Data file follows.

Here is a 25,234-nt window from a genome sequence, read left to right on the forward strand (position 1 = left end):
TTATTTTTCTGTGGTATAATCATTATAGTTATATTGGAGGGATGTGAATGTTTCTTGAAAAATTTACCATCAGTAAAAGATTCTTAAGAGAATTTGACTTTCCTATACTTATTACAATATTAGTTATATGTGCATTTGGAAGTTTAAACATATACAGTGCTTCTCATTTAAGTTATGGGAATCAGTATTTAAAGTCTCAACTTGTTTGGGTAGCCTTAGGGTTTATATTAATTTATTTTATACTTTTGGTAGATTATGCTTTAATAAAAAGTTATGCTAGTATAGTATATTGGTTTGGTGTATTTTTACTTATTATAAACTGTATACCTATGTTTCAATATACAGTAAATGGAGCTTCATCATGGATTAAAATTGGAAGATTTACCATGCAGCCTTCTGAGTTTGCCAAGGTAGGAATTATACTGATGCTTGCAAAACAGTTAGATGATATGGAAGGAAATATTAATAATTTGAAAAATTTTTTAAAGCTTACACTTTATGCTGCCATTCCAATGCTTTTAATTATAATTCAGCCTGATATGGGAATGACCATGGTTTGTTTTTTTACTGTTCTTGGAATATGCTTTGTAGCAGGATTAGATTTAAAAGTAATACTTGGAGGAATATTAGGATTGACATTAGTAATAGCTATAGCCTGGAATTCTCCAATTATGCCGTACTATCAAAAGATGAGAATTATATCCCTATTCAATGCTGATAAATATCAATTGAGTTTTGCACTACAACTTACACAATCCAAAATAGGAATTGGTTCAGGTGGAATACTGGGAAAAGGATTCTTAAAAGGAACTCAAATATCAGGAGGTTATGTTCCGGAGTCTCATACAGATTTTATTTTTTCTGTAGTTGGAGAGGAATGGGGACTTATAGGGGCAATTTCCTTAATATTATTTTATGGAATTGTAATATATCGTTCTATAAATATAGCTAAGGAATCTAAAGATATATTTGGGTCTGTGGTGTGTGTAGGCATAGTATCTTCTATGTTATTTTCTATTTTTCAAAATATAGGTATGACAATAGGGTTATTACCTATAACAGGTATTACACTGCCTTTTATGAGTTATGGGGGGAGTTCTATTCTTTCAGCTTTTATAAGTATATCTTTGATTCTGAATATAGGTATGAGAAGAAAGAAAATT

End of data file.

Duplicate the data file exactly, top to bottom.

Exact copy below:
Here is a 25,234-nt window from a genome sequence, read left to right on the forward strand (position 1 = left end):
TTATTTTTCTGTGGTATAATCATTATAGTTATATTGGAGGGATGTGAATGTTTCTTGAAAAATTTACCATCAGTAAAAGATTCTTAAGAGAATTTGACTTTCCTATACTTATTACAATATTAGTTATATGTGCATTTGGAAGTTTAAACATATACAGTGCTTCTCATTTAAGTTATGGGAATCAGTATTTAAAGTCTCAACTTGTTTGGGTAGCCTTAGGGTTTATATTAATTTATTTTATACTTTTGGTAGATTATGCTTTAATAAAAAGTTATGCTAGTATAGTATATTGGTTTGGTGTATTTTTACTTATTATAAACTGTATACCTATGTTTCAATATACAGTAAATGGAGCTTCATCATGGATTAAAATTGGAAGATTTACCATGCAGCCTTCTGAGTTTGCCAAGGTAGGAATTATACTGATGCTTGCAAAACAGTTAGATGATATGGAAGGAAATATTAATAATTTGAAAAATTTTTTAAAGCTTACACTTTATGCTGCCATTCCAATGCTTTTAATTATAATTCAGCCTGATATGGGAATGACCATGGTTTGTTTTTTTACTGTTCTTGGAATATGCTTTGTAGCAGGATTAGATTTAAAAGTAATACTTGGAGGAATATTAGGATTGACATTAGTAATAGCTATAGCCTGGAATTCTCCAATTATGCCGTACTATCAAAAGATGAGAATTATATCCCTATTCAATGCTGATAAATATCAATTGAGTTTTGCACTACAACTTACACAATCCAAAATAGGAATTGGTTCAGGTGGAATACTGGGAAAAGGATTCTTAAAAGGAACTCAAATATCAGGAGGTTATGTTCCGGAGTCTCATACAGATTTTATTTTTTCTGTAGTTGGAGAGGAATGGGGACTTATAGGGGCAATTTCCTTAATATTATTTTATGGAATTGTAATATATCGTTCTATAAATATAGCTAAGGAATCTAAAGATATATTTGGGTCTGTGGTGTGTGTAGGCATAGTATCTTCTATGTTATTTTCTATTTTTCAAAATATAGGTATGACAATAGGGTTATTACCTATAACAGGTATTACACTGCCTTTTATGAGTTATGGGGGGAGTTCTATTCTTTCAGCTTTTATAAGTATATCTTTGATTCTGAATATAGGTATGAGAAGAAAGAAAATT